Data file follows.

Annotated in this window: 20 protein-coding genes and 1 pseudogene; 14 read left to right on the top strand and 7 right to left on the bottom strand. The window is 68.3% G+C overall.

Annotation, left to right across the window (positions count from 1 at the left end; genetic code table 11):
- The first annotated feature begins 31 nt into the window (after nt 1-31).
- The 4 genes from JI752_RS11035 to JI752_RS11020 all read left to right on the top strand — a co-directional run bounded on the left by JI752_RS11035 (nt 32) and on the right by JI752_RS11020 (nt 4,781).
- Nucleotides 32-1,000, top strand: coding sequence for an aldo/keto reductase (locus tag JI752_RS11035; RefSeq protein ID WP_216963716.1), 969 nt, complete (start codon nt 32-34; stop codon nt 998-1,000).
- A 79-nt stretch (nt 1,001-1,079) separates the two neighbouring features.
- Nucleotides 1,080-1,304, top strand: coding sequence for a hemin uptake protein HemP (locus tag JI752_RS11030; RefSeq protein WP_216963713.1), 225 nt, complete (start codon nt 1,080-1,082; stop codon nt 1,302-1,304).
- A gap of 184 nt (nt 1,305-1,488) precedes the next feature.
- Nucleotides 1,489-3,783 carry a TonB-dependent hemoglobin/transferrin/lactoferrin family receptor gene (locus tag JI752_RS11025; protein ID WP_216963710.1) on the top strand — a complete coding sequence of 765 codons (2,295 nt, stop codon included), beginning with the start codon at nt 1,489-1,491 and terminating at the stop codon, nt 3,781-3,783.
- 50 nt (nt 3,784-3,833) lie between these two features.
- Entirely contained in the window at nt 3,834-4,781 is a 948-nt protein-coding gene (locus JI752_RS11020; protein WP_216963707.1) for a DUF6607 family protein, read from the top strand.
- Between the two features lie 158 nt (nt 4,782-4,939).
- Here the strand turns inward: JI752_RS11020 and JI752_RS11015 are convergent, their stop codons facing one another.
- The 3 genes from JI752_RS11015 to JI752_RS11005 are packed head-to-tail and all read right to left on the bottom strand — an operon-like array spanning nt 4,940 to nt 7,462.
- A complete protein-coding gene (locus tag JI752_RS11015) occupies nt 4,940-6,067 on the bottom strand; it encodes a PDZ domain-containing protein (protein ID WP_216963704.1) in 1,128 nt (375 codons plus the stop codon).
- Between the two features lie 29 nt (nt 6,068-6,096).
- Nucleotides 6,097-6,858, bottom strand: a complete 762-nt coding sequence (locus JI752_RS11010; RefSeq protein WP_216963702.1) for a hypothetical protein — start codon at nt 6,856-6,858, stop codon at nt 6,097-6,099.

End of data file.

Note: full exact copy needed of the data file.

Annotated in this window: 20 protein-coding genes and 1 pseudogene; 14 read left to right on the top strand and 7 right to left on the bottom strand. The window is 68.3% G+C overall.

Annotation, left to right across the window (positions count from 1 at the left end; genetic code table 11):
- The first annotated feature begins 31 nt into the window (after nt 1-31).
- The 4 genes from JI752_RS11035 to JI752_RS11020 all read left to right on the top strand — a co-directional run bounded on the left by JI752_RS11035 (nt 32) and on the right by JI752_RS11020 (nt 4,781).
- Nucleotides 32-1,000, top strand: coding sequence for an aldo/keto reductase (locus tag JI752_RS11035; RefSeq protein ID WP_216963716.1), 969 nt, complete (start codon nt 32-34; stop codon nt 998-1,000).
- A 79-nt stretch (nt 1,001-1,079) separates the two neighbouring features.
- Nucleotides 1,080-1,304, top strand: coding sequence for a hemin uptake protein HemP (locus tag JI752_RS11030; RefSeq protein WP_216963713.1), 225 nt, complete (start codon nt 1,080-1,082; stop codon nt 1,302-1,304).
- A gap of 184 nt (nt 1,305-1,488) precedes the next feature.
- Nucleotides 1,489-3,783 carry a TonB-dependent hemoglobin/transferrin/lactoferrin family receptor gene (locus tag JI752_RS11025; protein ID WP_216963710.1) on the top strand — a complete coding sequence of 765 codons (2,295 nt, stop codon included), beginning with the start codon at nt 1,489-1,491 and terminating at the stop codon, nt 3,781-3,783.
- 50 nt (nt 3,784-3,833) lie between these two features.
- Entirely contained in the window at nt 3,834-4,781 is a 948-nt protein-coding gene (locus JI752_RS11020; protein WP_216963707.1) for a DUF6607 family protein, read from the top strand.
- Between the two features lie 158 nt (nt 4,782-4,939).
- Here the strand turns inward: JI752_RS11020 and JI752_RS11015 are convergent, their stop codons facing one another.
- The 3 genes from JI752_RS11015 to JI752_RS11005 are packed head-to-tail and all read right to left on the bottom strand — an operon-like array spanning nt 4,940 to nt 7,462.
- A complete protein-coding gene (locus tag JI752_RS11015) occupies nt 4,940-6,067 on the bottom strand; it encodes a PDZ domain-containing protein (protein ID WP_216963704.1) in 1,128 nt (375 codons plus the stop codon).
- Between the two features lie 29 nt (nt 6,068-6,096).
- Nucleotides 6,097-6,858, bottom strand: a complete 762-nt coding sequence (locus JI752_RS11010; RefSeq protein WP_216963702.1) for a hypothetical protein — start codon at nt 6,856-6,858, stop codon at nt 6,097-6,099.